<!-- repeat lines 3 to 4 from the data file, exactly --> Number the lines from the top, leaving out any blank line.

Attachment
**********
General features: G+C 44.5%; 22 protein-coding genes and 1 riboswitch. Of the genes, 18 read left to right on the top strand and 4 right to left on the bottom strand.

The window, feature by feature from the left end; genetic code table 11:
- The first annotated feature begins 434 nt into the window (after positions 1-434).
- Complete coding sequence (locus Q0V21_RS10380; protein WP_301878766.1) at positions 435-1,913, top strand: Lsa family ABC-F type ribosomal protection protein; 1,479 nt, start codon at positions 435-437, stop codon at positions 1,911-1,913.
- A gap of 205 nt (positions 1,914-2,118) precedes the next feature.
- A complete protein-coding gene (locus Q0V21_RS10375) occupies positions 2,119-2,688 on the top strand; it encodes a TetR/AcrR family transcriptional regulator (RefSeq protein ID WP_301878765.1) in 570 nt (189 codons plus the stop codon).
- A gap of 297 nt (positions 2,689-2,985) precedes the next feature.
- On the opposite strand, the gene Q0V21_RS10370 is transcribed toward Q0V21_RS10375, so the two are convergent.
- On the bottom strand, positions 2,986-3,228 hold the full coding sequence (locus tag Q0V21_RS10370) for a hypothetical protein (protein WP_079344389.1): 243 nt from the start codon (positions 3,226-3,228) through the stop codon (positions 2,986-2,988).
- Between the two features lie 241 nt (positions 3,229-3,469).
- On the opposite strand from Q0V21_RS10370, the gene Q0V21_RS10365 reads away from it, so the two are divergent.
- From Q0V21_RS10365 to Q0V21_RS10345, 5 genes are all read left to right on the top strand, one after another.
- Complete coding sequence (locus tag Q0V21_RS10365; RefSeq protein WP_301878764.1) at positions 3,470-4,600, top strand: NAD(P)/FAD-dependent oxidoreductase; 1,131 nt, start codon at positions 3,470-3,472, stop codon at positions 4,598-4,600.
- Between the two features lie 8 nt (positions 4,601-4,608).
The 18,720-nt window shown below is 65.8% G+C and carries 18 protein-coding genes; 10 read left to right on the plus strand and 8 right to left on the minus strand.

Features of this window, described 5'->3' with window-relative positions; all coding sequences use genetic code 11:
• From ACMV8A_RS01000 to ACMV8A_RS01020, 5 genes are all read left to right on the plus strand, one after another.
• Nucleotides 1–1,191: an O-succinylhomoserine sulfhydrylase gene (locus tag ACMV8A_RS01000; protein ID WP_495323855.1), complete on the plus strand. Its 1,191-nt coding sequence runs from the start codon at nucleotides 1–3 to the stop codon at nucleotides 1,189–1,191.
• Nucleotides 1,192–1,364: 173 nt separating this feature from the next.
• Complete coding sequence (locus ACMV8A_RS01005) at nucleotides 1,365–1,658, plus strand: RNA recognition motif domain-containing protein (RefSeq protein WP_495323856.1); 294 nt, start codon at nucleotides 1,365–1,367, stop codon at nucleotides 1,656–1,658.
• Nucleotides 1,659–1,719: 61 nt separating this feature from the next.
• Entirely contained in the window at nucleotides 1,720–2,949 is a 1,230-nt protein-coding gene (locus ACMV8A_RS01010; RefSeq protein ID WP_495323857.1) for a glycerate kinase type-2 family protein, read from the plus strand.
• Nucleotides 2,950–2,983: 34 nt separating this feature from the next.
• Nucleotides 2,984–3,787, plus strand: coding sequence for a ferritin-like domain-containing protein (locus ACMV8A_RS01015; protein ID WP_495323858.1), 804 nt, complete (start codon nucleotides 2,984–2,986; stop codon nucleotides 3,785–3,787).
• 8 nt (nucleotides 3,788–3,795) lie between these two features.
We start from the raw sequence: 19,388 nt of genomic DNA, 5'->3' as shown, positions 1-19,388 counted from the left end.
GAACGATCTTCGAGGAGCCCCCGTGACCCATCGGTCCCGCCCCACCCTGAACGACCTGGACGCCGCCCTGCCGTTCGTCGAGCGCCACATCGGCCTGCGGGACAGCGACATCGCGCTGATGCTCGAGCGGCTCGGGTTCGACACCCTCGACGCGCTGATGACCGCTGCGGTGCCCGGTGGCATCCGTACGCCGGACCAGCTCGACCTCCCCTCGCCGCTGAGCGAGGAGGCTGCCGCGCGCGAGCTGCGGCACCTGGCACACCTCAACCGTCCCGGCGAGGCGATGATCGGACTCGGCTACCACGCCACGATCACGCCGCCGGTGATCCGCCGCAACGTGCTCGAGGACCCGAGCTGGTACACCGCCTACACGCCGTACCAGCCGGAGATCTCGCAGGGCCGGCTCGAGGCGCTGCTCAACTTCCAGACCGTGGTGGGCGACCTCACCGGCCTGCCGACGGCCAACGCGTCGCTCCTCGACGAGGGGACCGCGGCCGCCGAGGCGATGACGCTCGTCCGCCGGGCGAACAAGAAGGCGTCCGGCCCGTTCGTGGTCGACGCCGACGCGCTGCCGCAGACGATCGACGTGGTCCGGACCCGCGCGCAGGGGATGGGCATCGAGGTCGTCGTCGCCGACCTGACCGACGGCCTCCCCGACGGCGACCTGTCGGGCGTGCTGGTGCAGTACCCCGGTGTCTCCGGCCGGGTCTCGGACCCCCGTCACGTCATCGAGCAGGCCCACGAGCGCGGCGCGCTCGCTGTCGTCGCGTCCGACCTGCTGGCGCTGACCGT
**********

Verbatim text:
- The first annotated feature begins 434 nt into the window (after positions 1-434).
- Complete coding sequence (locus Q0V21_RS10380; protein WP_301878766.1) at positions 435-1,913, top strand: Lsa family ABC-F type ribosomal protection protein; 1,479 nt, start codon at positions 435-437, stop codon at positions 1,911-1,913.